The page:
Saturday, 29 September 2012

7th time lucky

A couple more attempts to get better pictures of the Short-billed Dowitcher at Lodmoor had come to nought earlier this week. It had been showing very well at the start of the week but by the time I went back on Wednesday evening heavy rain had raised water levels over some of its closer feeding areas. Although present, it was frustratingly distant.

Short-billed Dowitcher in the shadow of a Heron

Good light today tempted me back to Weymouth with the family, and with them playing crazy golf nearby I knew I would have a couple of hours with the bird (visiting birders with impatient families please note: drop them off at Lodmoor's Pirate Crazy Golf course as a diversionary tactic. It costs almost as much as a round at the Medinah Country Club, but takes them ages to do the 18 holes). The Dowitcher edged closer but I was still having to use a 2x converter with a 400mm lens - not an ideal combination - to get reasonable pictures.

I changed the angle, but couldn't quite get the Heron's reflection out of shot
After a couple of hours a Sparrowhawk flushed everything on the scrape including the Dowitcher, which called as it went. I lost sight of it in flight and was unable to relocate it. Shortly after I was joined by Brett Spencer, whose photo of this bird (when it was initially thought to be a Long-billed) first alerted the world to its presence when posted online. At about the same time the kids returned with their mum, who was punching the air after a 4-under-par trouncing of her offspring, so we prepared to leave while Brett headed towards the seaward end of the reserve.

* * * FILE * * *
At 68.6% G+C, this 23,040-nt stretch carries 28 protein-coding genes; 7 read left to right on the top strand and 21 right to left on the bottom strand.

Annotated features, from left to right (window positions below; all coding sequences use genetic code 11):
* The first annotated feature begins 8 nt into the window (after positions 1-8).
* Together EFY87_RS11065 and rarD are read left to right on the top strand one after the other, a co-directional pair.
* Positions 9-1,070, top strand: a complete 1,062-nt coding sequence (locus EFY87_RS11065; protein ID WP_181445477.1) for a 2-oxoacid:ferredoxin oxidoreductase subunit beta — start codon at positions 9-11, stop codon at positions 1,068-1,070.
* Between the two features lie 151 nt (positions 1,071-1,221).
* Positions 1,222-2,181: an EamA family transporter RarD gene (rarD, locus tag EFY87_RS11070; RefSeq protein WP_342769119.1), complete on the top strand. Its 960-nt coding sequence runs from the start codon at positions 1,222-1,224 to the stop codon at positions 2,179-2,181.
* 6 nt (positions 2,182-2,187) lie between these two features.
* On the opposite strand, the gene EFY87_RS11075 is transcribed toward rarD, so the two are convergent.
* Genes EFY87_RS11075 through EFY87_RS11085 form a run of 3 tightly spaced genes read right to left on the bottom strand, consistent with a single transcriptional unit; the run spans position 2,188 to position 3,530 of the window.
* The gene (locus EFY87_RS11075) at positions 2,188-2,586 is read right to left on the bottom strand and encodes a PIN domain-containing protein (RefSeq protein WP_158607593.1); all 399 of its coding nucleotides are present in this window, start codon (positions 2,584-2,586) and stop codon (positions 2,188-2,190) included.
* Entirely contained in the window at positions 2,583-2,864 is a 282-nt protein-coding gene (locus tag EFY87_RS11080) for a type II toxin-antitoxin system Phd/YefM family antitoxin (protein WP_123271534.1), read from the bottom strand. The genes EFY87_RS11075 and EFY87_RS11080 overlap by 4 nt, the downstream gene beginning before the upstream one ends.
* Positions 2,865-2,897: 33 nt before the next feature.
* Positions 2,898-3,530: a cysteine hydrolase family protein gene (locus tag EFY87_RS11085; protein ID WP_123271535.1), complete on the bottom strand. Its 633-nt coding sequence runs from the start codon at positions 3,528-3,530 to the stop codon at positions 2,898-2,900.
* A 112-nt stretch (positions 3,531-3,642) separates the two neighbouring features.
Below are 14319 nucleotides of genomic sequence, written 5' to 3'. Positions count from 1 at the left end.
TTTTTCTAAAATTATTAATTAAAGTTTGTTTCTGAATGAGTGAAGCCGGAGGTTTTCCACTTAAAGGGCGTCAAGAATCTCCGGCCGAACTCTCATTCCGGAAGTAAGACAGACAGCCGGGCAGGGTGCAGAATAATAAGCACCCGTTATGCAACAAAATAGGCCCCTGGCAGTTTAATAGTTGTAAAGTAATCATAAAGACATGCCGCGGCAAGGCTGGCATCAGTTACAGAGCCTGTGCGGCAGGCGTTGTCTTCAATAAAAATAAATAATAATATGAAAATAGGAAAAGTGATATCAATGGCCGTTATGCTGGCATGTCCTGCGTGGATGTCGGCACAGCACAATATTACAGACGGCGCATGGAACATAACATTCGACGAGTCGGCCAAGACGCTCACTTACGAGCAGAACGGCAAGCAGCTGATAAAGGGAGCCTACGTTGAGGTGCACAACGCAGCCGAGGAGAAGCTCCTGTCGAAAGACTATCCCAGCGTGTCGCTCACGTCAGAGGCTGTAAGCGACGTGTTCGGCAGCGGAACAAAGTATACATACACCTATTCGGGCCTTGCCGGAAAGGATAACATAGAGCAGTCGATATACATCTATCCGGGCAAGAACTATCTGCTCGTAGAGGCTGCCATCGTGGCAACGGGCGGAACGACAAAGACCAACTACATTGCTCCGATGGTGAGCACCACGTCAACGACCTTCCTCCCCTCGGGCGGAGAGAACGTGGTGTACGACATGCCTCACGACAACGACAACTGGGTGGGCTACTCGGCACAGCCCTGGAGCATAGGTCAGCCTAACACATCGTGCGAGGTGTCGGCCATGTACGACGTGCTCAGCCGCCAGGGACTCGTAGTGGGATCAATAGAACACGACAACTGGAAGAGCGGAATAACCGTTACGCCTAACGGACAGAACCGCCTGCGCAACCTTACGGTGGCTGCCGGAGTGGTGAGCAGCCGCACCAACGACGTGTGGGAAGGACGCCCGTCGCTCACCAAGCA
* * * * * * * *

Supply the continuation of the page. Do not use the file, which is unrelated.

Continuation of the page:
A fortunate shot as the Dowitcher took flight

A moment later a shout from Brett had me heading back down the path where he had located the Dowitcher at what felt like point blank range. It wasn't, but it felt like it after two visits with no views and four more with only distant ones. It stood alert for a minute or so before taking flight again. Brett was back for his 8th visit, one more than me, so I was grateful for his shout, and we both felt we had earned our close-up.

A less tightly cropped shot showing more of the Heron's reflection

Monday, 24 September 2012

Wings, but no birds

Birds eschewed my local gravel pits at Swineham this weekend for the east coast, judging by reports from afar. But I still managed two patch ticks from the world of lepidoptera in the form of a Hummingbird Hawkmoth, feeding manically on honeysuckle in a hedgerow, and a Clouded Yellow butterfly, looking a bit out of place cruising the gardens of suburban Wareham.

Hummingbird Hawkmoth, Swineham 22nd September 2012

A few years ago Hummingbird Hawks seemed to be everywhere - we even had one in our garden in Kent - but I certainly haven't seen as many of them in the last couple of years. Similarly with Clouded Yellows - I usually manage to see one or two most years but seem to have found it a bit harder in the last couple. A good excuse, then, to dig out one of my favourite Clouded Yellow pictures - taken on St Mary's in October 2006.

Clouded Yellow, St Mary's, October 2006

October 2006 was a classic for butterflies on Scilly, with a Monarch, a couple of Long-tailed Blues, a Queen of Spain Fritillary and an invasion of Clouded Yellows including a few of the rare helice form. Although I dipped the Queen of Spain, the highlight for me came on the 9th when I found my own Long-tailed Blue - a near perfect specimen - and an hour or two later caught up with my first Monarch feeding on ivy on the Garrison. Happy days...

Self-found Long-tailed Blue, St Mary's, 9th October 2006

A case of mistaken identity

There has been a spate of post hoc re-identification of tricky waders from photos recently, including both of this month's Short-billed Dowitchers in Dorset and Scilly. Photographs of the former revealed the give-away barred tertials at the rear end of the bird which were not so easily seen at distance in the field, and after the event there was some soul searching on a local internet forum about how the more 'obvious' clues to the Dowitcher's identity had not been picked up. This reminded me of an embarrassing incident from many years ago when I was working for a company with a subsidiary north of the border (no, Dorset-listers, I mean Scotland, not Wiltshire) of which I was a director.

No mistaking the identify of this Mute Swan. Taken during one of many hours spent at Lodmoor waiting for a good view of the Short-billed Dowitcher.